Soul survivor... the veteran who gave Motown its voice
SLevi Stubbs, who has died aged 72, was one of the most distinguished soul singers of his generation and, as lead singer with the Four Tops, a pioneer of the Motown sound that dominated the pop charts in the 1960s.
Between 1964 and 1968, the Tops enjoyed 12 Top 20 American hits, including I Can't Help Myself (Sugar Pie, Honeybunch), It's The Same Old Song and Bernadette.
But perhaps the group's -- and Stubbs's -- finest moment was Reach Out, I'll Be There, a number one record in 1966 which characterised the Motown sound at its most sublime, with its galloping rhythm and symphonic orchestrations, and Stubbs's soulful, beseeching baritone pitched somewhere between a cry for help and a prayer against the silken harmonies of the other Tops.
Like most of the group's greatest hits, that song was written and produced by the team of Brian Holland, Lamont Dozier and Eddie Holland (H-D-H), the most consistently inventive and successful partnership at the Motown "factory".
For the Four Tops, they produced songs that were perfectly measured to Stubbs's declamatory, pleading style -- love songs tinted with desperation and melodrama in which Stubbs was usually cast as a wounded lover, begging for release or redemption.
"He would feel that type of thing, and he'd be able to sell it because he's basically a dynamic singer anyway," Eddie Holland once recalled.
The English songwriter, Billy Bragg would pay tribute to the emotional force of Stubbs's voice in his 1986 song Levi Stubbs' Tears: "She takes off the Four Tops tape and puts it back in its case / When the world falls apart some things stay in place / Levi Stubbs' tears ... '
Levi Stubbs was born in Detroit on June 6, 1936 into a family with a strong musical tradition. The soul singer Jackie Wilson was a cousin, and his brother Joe Stubbs sang with the Detroit R'n'B group the Falcons.
His singing career began in 1954, when he started performing with three other high-school students, Lawrence Payton, Abdul "Duke" Fakir and Renaldo "Obie" Benson, as the Four Aims.
Two years later, the group changed their name to the Four Tops, supposedly to avoid confusion with another popular vocal group, the Ames Brothers.
The Tops performed in supper clubs and lounges, and made records for Red Top, Riverside and Columbia, with no great success. In 1961, they were approached by a young entrepreneur, Berry Gordy. An erstwhile boxer, Ford production-line worker and songwriter, Gordy had recently founded the record label, Motown, gathering around him a crop of fresh young local talent that included Smokey Robinson, Mary Wells and the Temptations.
The Four Tops were seasoned veterans, but Gordy was determined to bring them to the label. "Smooth, classy and polished, they were big stuff," Gordy remembered. "I wanted them bad."
The Tops were initially sceptical, particularly when they learned of Gordy's policy of not allowing his putative signings to take contracts away from the office to study at their leisure. They persuaded him to make an exception in their case.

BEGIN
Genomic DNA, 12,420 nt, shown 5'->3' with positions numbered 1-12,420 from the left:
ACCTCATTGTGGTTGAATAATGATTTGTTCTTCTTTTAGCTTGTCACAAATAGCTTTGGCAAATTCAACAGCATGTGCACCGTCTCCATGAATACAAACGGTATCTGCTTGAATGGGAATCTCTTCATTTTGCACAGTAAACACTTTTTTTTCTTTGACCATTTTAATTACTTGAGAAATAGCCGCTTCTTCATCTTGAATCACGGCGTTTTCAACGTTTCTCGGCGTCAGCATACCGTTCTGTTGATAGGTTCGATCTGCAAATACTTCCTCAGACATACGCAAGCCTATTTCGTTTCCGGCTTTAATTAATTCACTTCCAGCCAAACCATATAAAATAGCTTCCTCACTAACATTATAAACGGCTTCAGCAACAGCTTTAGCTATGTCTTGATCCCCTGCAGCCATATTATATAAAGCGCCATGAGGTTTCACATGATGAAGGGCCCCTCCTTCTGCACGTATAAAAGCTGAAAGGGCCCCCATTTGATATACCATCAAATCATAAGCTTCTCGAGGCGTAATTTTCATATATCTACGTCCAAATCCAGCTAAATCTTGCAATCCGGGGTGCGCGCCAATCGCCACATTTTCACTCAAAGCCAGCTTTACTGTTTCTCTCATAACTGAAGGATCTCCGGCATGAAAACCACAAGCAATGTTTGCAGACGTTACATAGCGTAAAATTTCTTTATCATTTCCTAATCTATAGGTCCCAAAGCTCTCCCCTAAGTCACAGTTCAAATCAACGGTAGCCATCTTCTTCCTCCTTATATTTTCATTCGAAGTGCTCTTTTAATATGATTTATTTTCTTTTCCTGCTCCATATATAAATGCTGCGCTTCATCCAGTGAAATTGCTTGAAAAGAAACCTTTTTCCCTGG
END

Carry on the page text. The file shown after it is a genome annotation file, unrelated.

It was two years before they came back, explaining that while the contract was satisfactory they had doubts that a small, black-owned label like Motown could survive.
Their first Motown recording, a vocal jazz album, Breakin' Through disappeared without trace. For a while they marked time providing backing vocals for other Motown acts, including the Supremes.
Their first H-D-H production, Baby I Need Your Loving, in 1964, reached number 11 in the US charts, and they enjoyed their first number one, I Can't Help Myself (Sugar Pie, Honeybunch), the following year.
The group would become popular in Britain, where, for a while, they enjoyed the distinction of being Motown's biggest-selling act.
Like Eddie Kendricks with the Temptations, and Diana Ross with the Supremes, Stubbs might easily have left the group to pursue a solo career.
But he remained loyal to his friends, arguing that the group could never break up -- "We'd be lost, baby lost without each other turning up for a game of cards or a sing-through."
The group would retain the same personnel until 1990, and the death of Lawrence Payton.
In 1967, H-D-H fell out with Gordy over profit-sharing and royalties, leading to their departure from the company.
The Four Tops' fortunes suffered, and in 1972 they too left Motown following a contractual dispute. Over the following years, recording for ABC and Casablanca, they enjoyed hits with Keeper Of The Castle, Ain't No Woman (Like The One I've Got) and When She Was My Girl, all of which displayed the group's customary polish without ever reaching the heights of their Motown work.
A glowing exception was the duet which Stubbs recorded with Aretha Franklin, I Want To Make It Up To You, in 1982 for her album Jump To It -- a smouldering call and res-ponse.
In 1983, the Four Tops returned to Motown.
But the homecoming was shortlived, and they moved on to Arista, for which they recorded the grating novelty song Loco In Acapulco, which gave the group their last British Top 10 hit, in 1988.
Their recording career effectively over, the Four Tops continued to tour and perform. Ill health finally led to Stubbs retiring from the group in 2000.
Levi Stubbs is survived by his wife, Clineice, and five children.